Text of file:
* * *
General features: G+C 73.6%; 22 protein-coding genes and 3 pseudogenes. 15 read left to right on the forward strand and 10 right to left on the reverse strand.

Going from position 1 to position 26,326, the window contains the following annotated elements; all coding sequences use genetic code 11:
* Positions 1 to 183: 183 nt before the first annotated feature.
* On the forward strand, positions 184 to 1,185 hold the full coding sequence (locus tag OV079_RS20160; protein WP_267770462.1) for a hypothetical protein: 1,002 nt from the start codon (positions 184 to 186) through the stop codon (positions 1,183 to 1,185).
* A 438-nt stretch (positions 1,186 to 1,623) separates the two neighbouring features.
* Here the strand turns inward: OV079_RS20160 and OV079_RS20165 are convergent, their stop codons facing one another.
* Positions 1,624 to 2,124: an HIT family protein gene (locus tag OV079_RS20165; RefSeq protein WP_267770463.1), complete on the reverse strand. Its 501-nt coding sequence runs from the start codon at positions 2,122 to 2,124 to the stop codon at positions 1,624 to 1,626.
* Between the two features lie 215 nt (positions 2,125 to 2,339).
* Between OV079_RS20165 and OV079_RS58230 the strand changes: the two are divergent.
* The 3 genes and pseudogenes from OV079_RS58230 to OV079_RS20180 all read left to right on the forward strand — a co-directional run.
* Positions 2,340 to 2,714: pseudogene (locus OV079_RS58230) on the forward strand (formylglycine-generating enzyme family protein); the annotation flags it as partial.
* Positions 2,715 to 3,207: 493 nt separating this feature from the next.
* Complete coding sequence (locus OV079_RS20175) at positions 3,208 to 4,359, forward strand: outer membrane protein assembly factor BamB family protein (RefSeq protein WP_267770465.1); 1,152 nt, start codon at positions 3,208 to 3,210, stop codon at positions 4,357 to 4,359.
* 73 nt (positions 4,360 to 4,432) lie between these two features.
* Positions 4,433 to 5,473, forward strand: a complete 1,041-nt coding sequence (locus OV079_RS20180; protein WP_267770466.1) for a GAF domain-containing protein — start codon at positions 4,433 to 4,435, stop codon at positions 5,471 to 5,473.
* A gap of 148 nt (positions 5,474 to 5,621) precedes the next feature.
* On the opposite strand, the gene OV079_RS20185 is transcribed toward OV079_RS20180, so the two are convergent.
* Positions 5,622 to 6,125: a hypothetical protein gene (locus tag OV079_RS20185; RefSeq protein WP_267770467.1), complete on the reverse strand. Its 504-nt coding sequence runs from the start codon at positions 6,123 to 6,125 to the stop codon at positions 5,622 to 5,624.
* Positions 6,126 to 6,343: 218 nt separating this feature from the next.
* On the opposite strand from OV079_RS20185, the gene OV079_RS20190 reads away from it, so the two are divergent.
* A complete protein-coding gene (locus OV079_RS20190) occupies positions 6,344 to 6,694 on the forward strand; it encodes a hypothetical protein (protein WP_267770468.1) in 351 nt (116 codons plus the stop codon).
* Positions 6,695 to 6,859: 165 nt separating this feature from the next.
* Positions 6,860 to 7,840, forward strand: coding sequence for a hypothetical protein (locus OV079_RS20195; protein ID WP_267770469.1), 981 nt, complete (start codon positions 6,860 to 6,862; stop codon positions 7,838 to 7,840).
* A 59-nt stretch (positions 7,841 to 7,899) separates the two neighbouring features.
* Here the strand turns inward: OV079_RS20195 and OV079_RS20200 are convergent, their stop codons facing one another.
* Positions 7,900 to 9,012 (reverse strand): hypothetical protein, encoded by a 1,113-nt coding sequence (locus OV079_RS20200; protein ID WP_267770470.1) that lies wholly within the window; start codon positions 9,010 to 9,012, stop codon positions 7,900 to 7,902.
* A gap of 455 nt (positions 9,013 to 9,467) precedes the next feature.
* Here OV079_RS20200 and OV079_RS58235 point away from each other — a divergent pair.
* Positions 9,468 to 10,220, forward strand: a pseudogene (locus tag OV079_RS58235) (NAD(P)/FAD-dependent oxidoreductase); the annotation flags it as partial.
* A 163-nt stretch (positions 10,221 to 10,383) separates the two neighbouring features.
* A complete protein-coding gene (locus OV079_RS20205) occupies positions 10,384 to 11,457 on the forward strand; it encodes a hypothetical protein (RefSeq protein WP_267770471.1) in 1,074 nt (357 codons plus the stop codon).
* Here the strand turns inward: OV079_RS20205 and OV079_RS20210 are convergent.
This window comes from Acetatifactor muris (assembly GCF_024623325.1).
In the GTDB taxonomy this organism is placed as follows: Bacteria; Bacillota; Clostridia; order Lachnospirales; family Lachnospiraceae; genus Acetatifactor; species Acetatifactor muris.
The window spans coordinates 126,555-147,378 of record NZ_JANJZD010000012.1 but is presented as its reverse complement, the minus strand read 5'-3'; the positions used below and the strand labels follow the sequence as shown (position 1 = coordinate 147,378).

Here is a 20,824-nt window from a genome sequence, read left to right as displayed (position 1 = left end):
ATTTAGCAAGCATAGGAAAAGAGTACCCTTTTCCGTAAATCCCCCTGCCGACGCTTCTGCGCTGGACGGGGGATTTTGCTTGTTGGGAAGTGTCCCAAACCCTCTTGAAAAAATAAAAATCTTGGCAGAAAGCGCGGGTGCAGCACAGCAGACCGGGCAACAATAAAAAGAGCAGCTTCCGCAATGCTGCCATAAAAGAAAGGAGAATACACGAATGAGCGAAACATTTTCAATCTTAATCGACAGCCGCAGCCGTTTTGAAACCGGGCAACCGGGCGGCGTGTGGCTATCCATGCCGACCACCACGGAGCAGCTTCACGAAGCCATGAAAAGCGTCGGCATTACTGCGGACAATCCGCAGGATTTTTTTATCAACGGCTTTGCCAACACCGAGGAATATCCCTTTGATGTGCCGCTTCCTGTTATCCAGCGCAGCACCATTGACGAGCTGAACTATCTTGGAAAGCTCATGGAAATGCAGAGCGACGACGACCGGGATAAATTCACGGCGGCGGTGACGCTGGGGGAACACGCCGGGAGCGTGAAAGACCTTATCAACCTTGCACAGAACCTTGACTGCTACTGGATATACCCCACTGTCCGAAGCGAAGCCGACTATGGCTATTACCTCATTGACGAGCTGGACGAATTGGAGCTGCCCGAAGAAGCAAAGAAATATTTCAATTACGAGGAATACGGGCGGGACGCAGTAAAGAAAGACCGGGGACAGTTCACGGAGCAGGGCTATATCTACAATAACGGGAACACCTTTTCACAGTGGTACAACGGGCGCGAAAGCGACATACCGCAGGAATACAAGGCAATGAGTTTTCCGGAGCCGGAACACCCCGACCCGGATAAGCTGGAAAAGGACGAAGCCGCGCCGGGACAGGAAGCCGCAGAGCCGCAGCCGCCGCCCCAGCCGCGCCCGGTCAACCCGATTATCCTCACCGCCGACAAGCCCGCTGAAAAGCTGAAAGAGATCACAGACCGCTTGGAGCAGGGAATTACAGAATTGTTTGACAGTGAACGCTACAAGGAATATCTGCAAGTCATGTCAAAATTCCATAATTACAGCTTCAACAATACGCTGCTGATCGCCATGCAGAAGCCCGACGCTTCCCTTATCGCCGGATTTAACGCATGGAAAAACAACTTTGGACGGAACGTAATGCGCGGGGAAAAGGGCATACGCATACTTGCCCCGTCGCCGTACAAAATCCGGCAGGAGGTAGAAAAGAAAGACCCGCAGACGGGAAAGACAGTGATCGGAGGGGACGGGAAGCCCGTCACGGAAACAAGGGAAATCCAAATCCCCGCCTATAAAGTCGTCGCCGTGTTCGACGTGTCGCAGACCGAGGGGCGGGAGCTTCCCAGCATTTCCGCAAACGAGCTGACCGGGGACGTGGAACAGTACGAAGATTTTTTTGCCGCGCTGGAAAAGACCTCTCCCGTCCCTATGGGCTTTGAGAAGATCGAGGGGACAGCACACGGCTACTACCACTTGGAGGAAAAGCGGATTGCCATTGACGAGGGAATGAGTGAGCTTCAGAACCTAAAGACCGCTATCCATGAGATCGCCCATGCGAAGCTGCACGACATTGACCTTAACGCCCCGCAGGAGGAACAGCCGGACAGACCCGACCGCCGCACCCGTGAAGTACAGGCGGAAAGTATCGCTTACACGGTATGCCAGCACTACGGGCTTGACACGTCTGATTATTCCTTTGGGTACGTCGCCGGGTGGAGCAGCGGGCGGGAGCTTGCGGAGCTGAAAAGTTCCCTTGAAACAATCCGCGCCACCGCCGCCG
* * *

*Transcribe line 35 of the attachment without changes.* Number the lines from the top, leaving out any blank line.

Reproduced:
The window spans coordinates 126,555-147,378 of record NZ_JANJZD010000012.1 but is presented as its reverse complement, the minus strand read 5'-3'; the positions used below and the strand labels follow the sequence as shown (position 1 = coordinate 147,378).